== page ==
Q12. Even so, there are countless examples of materials and chemical reactions that are hard to classically simulate, as well as special-purpose quantum simulators (like those of Lukin’s group at Harvard). Why don’t these already count as quantum computational supremacy?

Under some people’s definitions of “quantum computational supremacy,” they do! The key difference with Google’s effort is that they have a fully programmable device—one that you can program with an arbitrary sequence of nearest-neighbor 2-qubit gates, just by sending the appropriate signals from your classical computer.

In other words, it’s no longer open to the QC skeptics to sneer that, sure, there are quantum systems that are hard to simulate classically, but that’s just because nature is hard to simulate, and you don’t get to arbitrarily redefine whatever random chemical you find in the wild to be a “computer for simulating itself.” Under any sane definition, the superconducting devices that Google, IBM, and others are now building are indeed “computers.”

Q13. Did you (Scott Aaronson) invent the concept of quantum supremacy?

No. I did play some role in developing it, which led to Sabine Hossenfelder among others generously overcrediting me for the whole idea. The term “quantum supremacy” was coined by John Preskill in 2012, though in some sense the core concept goes back to the beginnings of quantum computing itself in the early 1980s. In 1993, Bernstein and Vazirani explicitly pointed out the severe apparent tension between quantum mechanics and the Extended Church-Turing Thesis of classical computer science. Then, in 1994, the use of Shor’s algorithm to factor a huge number became the quantum supremacy experiment par excellence—albeit, one that’s still (in 2019) much too hard to perform.

The key idea of instead demonstrating quantum supremacy using a sampling problem was, as far as I know, first suggested by Barbara Terhal and David DiVincenzo, in a farsighted paper from 2002. The “modern” push for sampling-based supremacy experiments started around 2011, when Alex Arkhipov and I published our paper on BosonSampling, and (independently of us) Bremner, Jozsa, and Shepherd published their paper on the commuting Hamiltonians model. These papers showed, not only that “simple,” non-universal quantum systems can solve apparently-hard sampling problems, but also that an efficient classical algorithm for the same sampling problems would imply a collapse of the polynomial hierarchy. Arkhipov and I also made a start toward arguing that even the approximate versions of quantum sampling problems can be classically hard.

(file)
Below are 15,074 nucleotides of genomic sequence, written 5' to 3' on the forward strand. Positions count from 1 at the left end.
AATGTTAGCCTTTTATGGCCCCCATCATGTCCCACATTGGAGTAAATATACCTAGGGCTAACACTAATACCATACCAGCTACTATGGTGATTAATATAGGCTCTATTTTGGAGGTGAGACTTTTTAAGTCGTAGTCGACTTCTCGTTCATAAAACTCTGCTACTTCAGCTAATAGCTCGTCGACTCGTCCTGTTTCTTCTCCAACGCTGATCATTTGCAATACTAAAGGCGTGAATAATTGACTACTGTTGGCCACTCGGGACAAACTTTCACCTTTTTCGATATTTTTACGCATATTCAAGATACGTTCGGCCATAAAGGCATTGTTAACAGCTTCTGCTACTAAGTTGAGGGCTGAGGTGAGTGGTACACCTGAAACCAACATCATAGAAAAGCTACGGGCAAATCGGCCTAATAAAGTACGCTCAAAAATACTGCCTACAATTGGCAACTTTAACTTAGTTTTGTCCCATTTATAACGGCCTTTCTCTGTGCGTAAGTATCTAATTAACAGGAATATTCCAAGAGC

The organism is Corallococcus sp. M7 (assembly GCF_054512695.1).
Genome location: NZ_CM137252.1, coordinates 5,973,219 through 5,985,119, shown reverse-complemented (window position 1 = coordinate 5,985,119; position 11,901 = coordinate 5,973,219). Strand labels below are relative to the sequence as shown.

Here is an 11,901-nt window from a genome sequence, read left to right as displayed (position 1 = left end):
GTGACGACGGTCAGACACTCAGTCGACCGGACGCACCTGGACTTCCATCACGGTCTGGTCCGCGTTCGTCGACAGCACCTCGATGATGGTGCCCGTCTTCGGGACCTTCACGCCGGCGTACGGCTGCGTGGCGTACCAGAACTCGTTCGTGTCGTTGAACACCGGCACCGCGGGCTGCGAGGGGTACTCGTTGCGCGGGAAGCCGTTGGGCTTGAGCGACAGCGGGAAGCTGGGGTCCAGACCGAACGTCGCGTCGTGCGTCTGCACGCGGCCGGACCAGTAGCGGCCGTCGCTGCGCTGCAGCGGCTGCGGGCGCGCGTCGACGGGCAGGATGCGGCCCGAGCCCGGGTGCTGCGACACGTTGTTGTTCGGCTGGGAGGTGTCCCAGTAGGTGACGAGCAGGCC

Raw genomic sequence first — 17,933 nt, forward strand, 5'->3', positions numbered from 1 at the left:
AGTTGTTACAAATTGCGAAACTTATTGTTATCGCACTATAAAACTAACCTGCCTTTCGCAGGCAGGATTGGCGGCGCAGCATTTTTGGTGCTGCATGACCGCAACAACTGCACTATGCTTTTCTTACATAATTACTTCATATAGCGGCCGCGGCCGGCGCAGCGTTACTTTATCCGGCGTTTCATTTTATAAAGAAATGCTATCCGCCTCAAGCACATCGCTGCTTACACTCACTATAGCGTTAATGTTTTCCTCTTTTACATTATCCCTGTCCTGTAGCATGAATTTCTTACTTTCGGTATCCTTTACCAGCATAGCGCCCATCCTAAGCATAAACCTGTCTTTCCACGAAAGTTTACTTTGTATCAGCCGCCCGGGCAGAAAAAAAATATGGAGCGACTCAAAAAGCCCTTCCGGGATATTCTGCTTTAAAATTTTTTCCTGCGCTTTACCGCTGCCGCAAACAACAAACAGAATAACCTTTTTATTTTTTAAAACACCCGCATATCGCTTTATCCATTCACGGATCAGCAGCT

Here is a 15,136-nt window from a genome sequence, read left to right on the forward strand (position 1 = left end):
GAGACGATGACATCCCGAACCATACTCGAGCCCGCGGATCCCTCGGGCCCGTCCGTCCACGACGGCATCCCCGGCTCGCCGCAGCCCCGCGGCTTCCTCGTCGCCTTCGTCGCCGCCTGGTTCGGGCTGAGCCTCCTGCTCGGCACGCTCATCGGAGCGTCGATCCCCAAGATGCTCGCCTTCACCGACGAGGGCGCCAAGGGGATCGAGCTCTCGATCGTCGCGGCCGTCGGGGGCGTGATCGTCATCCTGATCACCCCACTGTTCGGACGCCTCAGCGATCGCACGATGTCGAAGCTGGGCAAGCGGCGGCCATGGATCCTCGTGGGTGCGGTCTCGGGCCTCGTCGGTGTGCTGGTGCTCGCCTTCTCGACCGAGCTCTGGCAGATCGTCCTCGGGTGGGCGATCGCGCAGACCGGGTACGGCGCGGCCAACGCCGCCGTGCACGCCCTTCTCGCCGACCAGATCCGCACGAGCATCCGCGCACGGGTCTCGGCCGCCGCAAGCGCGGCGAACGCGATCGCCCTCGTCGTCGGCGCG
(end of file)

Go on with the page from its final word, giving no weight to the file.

As far as I know, the idea of “Random Circuit Sampling”—that is, generating your hard sampling problem by just picking a random sequence of 2-qubit gates in (say) a superconducting architecture—originated in an email thread that I started in December 2015, which also included John Martinis, Hartmut Neven, Sergio Boixo, Ashley Montanaro, Michael Bremner, Richard Jozsa, Aram Harrow, Greg Kuperberg, and others. The thread was entitled “Hard sampling problems with 40 qubits,” and my email began “Sorry for the spam.” I then discussed some advantages and disadvantages of three options for demonstrating sampling-based quantum supremacy: (1) random circuits, (2) commuting Hamiltonians, and (3) BosonSampling. After Greg Kuperberg chimed in to support option (1), a consensus quickly formed among the participants that (1) was indeed the best option from an engineering standpoint—and that, if the theoretical analysis wasn’t yet satisfactory for (1), then that was something we could remedy.